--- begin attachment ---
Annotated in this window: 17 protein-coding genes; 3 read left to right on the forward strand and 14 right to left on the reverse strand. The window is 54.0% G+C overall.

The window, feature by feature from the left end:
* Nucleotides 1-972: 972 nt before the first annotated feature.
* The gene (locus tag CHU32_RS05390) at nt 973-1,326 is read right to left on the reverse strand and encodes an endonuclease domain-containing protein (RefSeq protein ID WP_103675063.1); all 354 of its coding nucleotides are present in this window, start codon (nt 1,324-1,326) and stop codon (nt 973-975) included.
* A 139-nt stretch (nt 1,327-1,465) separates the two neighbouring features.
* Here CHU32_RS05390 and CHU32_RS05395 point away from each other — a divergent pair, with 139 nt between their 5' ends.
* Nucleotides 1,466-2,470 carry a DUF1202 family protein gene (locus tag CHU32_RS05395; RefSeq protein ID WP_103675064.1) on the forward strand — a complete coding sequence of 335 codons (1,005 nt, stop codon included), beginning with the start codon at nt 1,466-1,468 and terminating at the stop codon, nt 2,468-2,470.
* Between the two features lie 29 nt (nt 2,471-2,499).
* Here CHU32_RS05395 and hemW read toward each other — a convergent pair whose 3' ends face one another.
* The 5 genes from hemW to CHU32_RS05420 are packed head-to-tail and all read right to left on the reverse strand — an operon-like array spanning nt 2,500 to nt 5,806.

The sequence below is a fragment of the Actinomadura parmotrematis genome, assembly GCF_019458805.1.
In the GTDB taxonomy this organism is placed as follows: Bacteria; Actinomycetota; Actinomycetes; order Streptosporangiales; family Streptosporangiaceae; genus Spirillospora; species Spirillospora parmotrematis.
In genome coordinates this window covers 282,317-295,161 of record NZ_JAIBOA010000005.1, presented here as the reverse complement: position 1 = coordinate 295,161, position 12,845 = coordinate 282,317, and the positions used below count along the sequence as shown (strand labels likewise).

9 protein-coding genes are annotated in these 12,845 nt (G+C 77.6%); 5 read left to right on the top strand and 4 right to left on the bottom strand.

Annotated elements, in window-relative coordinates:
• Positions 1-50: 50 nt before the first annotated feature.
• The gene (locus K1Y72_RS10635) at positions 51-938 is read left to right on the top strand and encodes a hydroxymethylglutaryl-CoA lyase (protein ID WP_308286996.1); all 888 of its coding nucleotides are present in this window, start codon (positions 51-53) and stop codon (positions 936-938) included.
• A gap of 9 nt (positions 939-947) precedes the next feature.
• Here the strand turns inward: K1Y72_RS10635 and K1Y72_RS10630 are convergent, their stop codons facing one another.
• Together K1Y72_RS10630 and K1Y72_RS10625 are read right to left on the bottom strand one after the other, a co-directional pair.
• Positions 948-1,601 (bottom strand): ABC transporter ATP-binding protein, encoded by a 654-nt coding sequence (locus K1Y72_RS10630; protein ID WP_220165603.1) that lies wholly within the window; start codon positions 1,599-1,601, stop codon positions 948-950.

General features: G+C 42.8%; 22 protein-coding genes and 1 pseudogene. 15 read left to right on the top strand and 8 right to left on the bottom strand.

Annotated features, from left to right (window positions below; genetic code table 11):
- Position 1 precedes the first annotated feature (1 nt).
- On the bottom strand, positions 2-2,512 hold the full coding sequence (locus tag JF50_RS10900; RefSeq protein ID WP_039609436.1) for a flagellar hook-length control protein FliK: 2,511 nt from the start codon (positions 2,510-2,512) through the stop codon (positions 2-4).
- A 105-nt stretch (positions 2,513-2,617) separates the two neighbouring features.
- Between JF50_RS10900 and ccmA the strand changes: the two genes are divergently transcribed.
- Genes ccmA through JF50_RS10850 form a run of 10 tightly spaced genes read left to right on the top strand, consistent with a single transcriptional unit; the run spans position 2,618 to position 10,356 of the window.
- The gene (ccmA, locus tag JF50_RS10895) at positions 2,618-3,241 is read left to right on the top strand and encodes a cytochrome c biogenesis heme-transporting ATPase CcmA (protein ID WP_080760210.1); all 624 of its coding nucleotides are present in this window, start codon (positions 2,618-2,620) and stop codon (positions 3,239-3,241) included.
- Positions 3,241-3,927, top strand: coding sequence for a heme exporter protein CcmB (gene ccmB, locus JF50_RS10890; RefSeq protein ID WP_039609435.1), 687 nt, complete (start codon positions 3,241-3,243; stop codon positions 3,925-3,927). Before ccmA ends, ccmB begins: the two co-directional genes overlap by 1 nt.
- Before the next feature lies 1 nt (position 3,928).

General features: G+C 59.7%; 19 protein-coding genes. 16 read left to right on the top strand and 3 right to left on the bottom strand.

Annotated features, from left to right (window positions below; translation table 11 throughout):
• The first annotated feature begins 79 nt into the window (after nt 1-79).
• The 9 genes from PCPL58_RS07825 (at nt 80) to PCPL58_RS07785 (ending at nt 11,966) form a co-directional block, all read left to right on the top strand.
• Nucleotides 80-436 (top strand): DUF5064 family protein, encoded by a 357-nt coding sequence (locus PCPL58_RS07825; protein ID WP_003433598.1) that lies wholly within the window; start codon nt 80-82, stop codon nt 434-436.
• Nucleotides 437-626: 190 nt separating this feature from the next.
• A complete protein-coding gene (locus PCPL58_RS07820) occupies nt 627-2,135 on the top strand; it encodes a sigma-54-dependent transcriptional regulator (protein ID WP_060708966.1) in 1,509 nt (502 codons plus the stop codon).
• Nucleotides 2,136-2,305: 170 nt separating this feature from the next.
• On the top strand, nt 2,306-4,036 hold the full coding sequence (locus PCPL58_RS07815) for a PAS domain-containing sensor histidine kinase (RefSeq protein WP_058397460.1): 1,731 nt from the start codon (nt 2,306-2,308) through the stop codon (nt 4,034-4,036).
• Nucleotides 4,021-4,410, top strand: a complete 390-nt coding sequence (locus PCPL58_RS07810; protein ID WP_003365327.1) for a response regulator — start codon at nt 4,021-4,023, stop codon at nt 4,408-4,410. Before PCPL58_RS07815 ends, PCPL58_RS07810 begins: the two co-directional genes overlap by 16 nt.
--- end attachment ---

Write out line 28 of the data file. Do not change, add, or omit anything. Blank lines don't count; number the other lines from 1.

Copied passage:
- Genes ccmA through JF50_RS10850 form a run of 10 tightly spaced genes read left to right on the top strand, consistent with a single transcriptional unit; the run spans position 2,618 to position 10,356 of the window.